Wolfe's Death at Quebec
In the immediate aftermath of the battle Lord George Murray was able to gather together what was left of the Jacobite command and convened a meeting at the Ruthven Barracks. Here, they pondered the question of continuing the fight and executing a guerrilla campaign. However, having convinced himself that he was betrayed, Charles caved in and abandoned the cause. He would spend the rest of the summer hiding in the hills trying to avoid the Redcoat forces sent to find him. The Government placed a bounty of £30,000 on his head to flush him out of the heather and from those who remained loyal. Many however had come to despise the Prince, especially now that Cumberland’s forces were dragging notable Jacobites to the Tower of London and burning men, women and children out of hearth and home in a draconian act of retribution. Ironically, Highland honour prevented someone being handed over to the authorities for monetary gain – had the government placed no price on his head, he would have been given up for sure.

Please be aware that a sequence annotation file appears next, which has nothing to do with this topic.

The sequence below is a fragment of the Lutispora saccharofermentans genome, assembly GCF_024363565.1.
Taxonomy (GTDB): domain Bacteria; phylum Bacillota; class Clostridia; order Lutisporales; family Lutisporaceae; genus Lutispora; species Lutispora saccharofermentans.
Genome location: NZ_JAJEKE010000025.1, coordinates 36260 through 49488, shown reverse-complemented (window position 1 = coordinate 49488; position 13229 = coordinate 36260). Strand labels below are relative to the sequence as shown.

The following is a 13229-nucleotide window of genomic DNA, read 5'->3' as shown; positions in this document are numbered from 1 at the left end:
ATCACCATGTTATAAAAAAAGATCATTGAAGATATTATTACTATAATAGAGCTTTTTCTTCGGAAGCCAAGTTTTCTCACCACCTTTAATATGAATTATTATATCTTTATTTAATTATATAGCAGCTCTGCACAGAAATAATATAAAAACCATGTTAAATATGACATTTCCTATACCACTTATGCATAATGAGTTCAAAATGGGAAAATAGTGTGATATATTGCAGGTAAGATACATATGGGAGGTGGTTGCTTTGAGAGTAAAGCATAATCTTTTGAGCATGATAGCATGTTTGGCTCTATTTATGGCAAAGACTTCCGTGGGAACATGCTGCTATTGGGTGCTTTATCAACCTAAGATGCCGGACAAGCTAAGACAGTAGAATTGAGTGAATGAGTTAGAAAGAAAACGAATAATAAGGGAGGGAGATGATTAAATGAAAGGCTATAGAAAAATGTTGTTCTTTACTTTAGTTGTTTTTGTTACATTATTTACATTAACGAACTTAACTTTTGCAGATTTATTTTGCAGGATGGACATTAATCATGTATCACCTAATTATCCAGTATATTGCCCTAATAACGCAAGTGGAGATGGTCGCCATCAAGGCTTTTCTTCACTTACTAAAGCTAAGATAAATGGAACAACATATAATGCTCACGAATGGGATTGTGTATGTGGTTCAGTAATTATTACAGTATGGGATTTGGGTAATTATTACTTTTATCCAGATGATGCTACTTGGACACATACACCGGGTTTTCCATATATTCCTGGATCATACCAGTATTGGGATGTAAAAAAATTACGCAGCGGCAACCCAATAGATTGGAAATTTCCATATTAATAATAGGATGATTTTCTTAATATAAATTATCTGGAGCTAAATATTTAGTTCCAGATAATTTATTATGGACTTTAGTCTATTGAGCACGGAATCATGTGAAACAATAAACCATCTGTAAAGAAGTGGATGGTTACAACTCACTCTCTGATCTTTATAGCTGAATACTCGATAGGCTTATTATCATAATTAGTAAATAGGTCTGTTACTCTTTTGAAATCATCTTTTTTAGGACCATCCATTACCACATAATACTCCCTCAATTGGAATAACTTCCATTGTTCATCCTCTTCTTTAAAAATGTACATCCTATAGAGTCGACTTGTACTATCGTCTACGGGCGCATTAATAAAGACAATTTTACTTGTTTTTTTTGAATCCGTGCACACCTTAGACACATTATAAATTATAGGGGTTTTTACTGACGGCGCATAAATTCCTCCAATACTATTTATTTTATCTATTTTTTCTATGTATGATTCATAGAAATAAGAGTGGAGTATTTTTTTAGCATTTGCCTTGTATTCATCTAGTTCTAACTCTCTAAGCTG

Finally, on the 20th of September 1746 the French ship L’Heureax sailed into Loch an Uamh on the Lochaber coast, picked up the prince and took him back to France and a sad, gin-fuelled life of inglorious exile. The Highlands he left behind had known centuries of warfare, but now the darkest of hours was approaching.

From Chiefs to Landlords